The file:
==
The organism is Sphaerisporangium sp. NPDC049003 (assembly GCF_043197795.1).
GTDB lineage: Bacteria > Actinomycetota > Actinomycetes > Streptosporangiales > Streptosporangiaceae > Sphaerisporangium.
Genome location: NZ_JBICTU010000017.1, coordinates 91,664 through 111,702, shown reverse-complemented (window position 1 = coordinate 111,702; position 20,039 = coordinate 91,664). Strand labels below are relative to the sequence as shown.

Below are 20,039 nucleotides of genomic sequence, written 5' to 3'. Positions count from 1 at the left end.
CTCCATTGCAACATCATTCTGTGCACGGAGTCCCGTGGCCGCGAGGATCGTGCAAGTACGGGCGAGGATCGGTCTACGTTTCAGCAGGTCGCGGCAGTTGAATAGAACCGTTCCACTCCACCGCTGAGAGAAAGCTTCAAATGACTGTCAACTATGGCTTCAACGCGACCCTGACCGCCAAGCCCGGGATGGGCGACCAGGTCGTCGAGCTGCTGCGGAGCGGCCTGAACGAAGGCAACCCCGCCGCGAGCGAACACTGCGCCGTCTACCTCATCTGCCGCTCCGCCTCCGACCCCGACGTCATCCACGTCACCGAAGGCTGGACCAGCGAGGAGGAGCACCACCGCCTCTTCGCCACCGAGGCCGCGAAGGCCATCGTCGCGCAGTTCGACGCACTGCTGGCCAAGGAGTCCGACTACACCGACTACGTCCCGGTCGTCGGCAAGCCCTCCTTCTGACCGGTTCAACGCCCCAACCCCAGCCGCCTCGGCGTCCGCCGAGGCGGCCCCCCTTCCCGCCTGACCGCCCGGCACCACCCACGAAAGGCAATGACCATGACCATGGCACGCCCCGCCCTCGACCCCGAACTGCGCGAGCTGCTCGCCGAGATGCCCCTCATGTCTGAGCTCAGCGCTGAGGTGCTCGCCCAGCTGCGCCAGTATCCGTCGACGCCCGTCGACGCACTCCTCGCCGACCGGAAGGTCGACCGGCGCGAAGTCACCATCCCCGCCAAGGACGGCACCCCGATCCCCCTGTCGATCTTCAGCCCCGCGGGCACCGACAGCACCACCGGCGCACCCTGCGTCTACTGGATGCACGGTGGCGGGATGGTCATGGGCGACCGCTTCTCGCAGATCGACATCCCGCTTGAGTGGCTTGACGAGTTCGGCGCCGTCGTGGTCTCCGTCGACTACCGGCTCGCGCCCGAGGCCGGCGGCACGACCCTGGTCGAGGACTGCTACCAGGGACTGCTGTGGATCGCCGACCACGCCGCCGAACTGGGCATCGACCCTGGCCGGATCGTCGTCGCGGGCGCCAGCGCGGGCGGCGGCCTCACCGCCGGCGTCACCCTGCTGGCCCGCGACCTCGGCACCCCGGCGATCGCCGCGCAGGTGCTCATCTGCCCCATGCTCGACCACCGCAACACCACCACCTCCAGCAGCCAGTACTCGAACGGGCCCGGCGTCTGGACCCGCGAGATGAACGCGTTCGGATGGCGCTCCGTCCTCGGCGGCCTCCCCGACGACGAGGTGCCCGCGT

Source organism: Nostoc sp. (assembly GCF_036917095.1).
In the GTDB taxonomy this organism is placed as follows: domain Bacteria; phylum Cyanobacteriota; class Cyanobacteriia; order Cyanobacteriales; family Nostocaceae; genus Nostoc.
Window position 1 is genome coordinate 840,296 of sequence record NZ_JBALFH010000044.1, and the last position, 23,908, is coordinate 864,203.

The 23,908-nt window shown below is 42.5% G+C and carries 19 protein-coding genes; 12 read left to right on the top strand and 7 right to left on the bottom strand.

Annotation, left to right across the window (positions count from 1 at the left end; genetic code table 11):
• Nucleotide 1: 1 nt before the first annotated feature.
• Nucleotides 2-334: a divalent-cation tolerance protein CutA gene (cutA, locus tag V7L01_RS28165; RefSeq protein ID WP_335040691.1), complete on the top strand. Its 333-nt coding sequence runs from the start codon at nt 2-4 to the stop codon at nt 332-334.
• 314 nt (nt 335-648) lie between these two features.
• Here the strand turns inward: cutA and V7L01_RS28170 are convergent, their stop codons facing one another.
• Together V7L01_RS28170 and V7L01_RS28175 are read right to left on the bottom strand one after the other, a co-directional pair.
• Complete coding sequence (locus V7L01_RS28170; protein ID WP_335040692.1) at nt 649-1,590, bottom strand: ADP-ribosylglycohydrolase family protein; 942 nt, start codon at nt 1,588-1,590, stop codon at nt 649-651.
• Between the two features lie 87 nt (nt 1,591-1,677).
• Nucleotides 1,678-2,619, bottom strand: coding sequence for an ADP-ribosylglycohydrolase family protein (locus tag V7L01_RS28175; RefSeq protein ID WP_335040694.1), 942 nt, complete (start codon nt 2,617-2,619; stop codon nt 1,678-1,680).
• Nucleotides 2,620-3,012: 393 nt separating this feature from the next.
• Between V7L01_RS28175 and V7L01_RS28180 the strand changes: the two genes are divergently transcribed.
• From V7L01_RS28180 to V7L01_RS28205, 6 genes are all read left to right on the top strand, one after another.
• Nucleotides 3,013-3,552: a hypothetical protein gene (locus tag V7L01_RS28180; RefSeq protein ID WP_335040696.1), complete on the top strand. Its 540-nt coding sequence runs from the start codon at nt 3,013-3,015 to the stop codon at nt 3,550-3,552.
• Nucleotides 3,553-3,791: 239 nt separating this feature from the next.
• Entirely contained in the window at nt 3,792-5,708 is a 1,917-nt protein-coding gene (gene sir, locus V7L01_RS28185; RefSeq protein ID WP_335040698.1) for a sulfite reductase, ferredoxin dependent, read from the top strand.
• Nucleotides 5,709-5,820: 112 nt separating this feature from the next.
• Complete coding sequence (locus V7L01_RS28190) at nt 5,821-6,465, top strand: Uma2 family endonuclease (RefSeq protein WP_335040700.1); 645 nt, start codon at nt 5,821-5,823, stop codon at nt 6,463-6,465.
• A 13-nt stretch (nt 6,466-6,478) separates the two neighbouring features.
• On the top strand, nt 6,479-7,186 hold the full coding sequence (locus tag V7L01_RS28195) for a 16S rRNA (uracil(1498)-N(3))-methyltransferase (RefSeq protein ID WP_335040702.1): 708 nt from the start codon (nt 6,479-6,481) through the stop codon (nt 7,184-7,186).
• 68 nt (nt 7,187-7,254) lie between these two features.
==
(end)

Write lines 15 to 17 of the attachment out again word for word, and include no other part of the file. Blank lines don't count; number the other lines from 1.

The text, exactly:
• Together V7L01_RS28170 and V7L01_RS28175 are read right to left on the bottom strand one after the other, a co-directional pair.
• Complete coding sequence (locus V7L01_RS28170; protein ID WP_335040692.1) at nt 649-1,590, bottom strand: ADP-ribosylglycohydrolase family protein; 942 nt, start codon at nt 1,588-1,590, stop codon at nt 649-651.
• Between the two features lie 87 nt (nt 1,591-1,677).